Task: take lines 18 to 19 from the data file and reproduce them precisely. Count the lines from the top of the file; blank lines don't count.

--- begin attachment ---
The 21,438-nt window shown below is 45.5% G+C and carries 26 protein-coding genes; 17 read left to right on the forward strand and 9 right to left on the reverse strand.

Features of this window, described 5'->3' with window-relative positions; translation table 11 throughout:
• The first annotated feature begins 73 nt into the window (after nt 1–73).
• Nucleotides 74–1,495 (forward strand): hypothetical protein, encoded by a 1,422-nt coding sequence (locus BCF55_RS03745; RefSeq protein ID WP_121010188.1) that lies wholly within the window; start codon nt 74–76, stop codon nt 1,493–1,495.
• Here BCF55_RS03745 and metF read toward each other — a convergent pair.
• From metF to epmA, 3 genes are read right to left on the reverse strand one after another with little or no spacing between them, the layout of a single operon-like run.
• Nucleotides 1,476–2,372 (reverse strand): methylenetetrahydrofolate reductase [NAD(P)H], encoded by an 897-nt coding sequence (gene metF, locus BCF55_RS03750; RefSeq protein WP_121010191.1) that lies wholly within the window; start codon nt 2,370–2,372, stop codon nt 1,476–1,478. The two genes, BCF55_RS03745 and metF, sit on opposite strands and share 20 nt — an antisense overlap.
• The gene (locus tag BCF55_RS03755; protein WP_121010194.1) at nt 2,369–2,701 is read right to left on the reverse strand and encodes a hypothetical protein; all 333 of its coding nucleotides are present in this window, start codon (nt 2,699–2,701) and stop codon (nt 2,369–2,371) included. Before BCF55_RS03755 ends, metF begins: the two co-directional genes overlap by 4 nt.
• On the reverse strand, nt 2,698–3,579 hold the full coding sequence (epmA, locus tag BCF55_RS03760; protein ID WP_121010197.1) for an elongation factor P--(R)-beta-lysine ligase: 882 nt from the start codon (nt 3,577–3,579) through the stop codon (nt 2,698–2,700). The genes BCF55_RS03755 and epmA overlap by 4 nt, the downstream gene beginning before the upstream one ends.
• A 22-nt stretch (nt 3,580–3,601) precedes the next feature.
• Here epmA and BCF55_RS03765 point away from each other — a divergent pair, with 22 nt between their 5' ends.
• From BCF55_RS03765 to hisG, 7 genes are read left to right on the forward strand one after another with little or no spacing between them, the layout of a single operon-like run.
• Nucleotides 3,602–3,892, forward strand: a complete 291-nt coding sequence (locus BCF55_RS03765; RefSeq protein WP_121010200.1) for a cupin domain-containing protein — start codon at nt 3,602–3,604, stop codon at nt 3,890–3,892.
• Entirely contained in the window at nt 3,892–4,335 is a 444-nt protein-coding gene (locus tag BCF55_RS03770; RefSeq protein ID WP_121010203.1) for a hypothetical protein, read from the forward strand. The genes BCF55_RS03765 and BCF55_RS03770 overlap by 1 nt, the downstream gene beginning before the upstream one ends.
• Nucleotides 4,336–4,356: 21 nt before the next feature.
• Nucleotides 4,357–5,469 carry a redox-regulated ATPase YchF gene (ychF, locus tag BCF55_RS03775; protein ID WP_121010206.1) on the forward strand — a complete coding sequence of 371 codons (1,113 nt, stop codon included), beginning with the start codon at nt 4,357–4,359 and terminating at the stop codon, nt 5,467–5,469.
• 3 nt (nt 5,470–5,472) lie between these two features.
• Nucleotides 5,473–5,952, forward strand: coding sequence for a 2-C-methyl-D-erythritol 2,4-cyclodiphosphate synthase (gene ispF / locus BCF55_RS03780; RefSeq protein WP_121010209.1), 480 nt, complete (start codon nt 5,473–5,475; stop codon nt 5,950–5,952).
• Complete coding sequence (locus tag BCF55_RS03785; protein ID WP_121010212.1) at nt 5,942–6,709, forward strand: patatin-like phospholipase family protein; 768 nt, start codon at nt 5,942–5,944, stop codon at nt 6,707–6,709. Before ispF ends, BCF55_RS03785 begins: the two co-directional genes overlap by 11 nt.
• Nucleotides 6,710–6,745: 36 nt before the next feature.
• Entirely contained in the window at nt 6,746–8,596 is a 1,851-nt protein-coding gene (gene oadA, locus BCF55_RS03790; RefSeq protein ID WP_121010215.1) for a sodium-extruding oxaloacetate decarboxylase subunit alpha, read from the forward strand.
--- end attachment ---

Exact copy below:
• Nucleotides 5,473–5,952, forward strand: coding sequence for a 2-C-methyl-D-erythritol 2,4-cyclodiphosphate synthase (gene ispF / locus BCF55_RS03780; RefSeq protein WP_121010209.1), 480 nt, complete (start codon nt 5,473–5,475; stop codon nt 5,950–5,952).
• Complete coding sequence (locus tag BCF55_RS03785; protein ID WP_121010212.1) at nt 5,942–6,709, forward strand: patatin-like phospholipase family protein; 768 nt, start codon at nt 5,942–5,944, stop codon at nt 6,707–6,709. Before ispF ends, BCF55_RS03785 begins: the two co-directional genes overlap by 11 nt.